security benefits or residential services. Some will lose these
services along with the Asperger's diagnosis, Attwood said.
Karen Rodman, president and founder of Families of Adults
Affected with Asperger's Syndrome, said although the Asperger's
DSM-4was inadequate it was better than not using the term at
Rodman, whose husband has Asperger's and Tourette syndrome, said
people with the diagnosis and their family caregivers already have
unmet needs for assistance that will only get worse with the
One undercurrent in the debate has been the suspicion that the
change was made to cut costs. Attwood and King both said that
although that might or might not have been an intention, it will be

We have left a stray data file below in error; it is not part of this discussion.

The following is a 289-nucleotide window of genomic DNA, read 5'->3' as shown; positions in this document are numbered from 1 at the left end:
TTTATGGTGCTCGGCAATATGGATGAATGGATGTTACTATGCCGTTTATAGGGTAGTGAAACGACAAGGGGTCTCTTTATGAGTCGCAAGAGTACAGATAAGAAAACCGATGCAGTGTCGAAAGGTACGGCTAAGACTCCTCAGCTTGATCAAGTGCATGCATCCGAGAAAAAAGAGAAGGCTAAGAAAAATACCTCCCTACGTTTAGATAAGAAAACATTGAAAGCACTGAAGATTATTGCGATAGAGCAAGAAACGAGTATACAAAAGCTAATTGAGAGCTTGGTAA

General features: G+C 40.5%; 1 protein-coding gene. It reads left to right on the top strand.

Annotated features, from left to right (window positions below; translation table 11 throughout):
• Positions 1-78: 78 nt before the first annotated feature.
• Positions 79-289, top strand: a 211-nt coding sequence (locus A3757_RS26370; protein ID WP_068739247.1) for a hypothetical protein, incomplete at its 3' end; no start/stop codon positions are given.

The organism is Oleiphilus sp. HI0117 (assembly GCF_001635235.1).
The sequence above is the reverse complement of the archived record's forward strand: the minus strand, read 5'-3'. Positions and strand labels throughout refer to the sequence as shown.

"The medical insurance companies and other agencies will save money," Attwood said. "I can't say that this has been the driving force of the change; all I know is that this is the highly probable outcome. With fewer people being diagnosed, it's going to be less expensive for the agencies that support such individuals -- either government or private."
Some people with Asperger's may fit under "social communication
disorder" in the new
The manual also is adding "sensory sensitivity" to the autism
spectrum criterion. This involves extreme sensitivity to a person's
environment, including the touch of other people, the sensation of
the clothing they wear, and sights, smells and sounds around them.
Attwood praised this addition.
"The ultimate impact of the DSMis going to be wait-and-see," King said. "It's a guideline, not an absolute end-all and be-all of how to treat this. A clinician can use their own judgment based on their own experience."
The U.S. National Institute of Neurological Disorders and Stroke